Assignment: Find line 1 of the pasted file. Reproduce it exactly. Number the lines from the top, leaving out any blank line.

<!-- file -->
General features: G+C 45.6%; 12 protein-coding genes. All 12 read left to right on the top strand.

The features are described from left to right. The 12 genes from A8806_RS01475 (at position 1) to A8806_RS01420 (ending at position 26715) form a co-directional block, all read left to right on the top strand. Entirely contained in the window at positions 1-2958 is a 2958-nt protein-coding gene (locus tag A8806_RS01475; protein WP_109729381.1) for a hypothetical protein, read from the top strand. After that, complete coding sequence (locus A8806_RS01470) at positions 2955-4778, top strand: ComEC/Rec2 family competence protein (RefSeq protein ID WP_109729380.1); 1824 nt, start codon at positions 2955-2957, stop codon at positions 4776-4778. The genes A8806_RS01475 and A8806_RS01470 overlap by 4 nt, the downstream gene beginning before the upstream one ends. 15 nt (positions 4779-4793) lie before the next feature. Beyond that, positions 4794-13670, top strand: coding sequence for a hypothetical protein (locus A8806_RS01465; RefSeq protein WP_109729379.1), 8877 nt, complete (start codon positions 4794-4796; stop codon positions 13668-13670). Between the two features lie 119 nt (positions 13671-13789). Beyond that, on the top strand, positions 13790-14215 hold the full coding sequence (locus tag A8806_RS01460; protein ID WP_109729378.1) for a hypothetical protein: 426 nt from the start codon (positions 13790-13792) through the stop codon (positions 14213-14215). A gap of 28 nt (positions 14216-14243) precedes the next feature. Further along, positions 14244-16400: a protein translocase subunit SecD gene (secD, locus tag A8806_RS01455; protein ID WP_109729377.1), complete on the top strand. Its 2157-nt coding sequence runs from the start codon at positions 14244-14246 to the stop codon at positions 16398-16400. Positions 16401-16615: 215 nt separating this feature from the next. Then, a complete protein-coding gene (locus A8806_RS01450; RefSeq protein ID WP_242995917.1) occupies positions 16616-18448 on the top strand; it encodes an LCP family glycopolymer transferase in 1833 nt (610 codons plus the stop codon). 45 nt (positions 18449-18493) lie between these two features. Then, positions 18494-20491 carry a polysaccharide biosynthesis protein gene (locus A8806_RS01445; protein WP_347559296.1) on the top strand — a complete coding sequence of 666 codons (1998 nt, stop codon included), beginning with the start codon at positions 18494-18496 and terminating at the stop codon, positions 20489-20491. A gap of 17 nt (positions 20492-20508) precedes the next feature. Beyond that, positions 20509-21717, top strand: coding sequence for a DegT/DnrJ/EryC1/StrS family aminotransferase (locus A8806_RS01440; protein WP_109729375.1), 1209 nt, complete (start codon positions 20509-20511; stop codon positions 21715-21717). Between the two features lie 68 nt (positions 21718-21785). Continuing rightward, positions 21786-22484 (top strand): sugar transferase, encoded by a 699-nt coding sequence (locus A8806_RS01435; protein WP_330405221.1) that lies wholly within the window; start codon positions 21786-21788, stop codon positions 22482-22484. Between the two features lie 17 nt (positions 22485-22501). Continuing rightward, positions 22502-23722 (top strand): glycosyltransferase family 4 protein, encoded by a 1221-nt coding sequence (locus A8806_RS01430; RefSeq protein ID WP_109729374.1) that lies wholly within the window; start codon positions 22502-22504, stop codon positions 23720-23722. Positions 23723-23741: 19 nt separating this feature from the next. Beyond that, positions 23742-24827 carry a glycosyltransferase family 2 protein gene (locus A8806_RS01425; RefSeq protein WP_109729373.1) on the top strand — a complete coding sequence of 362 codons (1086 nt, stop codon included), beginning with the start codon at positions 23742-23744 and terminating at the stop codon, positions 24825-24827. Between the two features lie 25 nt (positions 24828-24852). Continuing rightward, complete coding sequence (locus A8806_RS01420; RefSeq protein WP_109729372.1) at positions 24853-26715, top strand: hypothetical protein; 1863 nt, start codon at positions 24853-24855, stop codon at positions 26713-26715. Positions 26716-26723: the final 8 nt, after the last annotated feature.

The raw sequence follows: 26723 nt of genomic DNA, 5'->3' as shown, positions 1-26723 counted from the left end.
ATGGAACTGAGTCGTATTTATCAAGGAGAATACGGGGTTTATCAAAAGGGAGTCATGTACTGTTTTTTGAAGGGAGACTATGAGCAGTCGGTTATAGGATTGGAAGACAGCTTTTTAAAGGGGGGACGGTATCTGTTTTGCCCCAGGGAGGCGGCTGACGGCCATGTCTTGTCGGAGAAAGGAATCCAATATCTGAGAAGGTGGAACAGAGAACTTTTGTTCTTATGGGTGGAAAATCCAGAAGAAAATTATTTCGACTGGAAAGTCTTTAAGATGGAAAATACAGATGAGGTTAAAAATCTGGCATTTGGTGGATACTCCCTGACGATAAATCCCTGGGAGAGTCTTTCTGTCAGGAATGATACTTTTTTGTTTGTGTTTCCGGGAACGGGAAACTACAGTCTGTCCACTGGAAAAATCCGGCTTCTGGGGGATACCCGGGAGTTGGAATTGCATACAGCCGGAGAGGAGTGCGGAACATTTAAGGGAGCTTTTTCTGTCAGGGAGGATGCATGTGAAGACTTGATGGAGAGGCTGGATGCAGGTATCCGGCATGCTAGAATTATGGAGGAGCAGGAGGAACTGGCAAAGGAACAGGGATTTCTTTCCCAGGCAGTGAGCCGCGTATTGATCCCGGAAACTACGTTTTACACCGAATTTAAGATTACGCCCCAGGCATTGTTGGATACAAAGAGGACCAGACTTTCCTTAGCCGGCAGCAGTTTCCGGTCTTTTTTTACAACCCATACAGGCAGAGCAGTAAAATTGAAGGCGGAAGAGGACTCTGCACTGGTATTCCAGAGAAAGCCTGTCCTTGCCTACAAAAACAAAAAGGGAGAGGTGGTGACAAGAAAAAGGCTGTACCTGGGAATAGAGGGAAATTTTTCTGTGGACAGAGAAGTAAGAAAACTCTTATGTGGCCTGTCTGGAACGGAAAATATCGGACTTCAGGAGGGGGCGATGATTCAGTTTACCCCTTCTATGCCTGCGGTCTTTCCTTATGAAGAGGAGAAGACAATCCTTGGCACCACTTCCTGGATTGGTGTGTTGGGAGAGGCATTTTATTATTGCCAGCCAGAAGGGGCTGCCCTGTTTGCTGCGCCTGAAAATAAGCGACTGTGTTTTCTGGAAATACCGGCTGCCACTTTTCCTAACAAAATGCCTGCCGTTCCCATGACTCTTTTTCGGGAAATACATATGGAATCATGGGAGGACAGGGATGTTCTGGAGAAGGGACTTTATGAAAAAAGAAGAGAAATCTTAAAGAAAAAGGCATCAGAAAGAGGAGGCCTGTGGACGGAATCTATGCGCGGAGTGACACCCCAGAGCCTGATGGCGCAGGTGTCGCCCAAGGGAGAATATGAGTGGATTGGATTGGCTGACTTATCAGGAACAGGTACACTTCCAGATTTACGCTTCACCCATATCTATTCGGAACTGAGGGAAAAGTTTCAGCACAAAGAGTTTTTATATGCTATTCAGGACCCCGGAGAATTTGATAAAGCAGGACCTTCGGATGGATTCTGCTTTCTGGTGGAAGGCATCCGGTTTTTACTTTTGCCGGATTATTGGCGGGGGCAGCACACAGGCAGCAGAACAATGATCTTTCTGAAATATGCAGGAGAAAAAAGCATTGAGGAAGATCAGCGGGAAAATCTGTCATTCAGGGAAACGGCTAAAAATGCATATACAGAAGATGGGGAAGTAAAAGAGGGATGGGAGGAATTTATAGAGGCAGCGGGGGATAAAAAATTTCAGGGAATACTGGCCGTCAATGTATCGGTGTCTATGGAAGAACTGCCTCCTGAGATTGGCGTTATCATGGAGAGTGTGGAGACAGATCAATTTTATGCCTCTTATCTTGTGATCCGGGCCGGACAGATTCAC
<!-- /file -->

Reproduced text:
General features: G+C 45.6%; 12 protein-coding genes. All 12 read left to right on the top strand.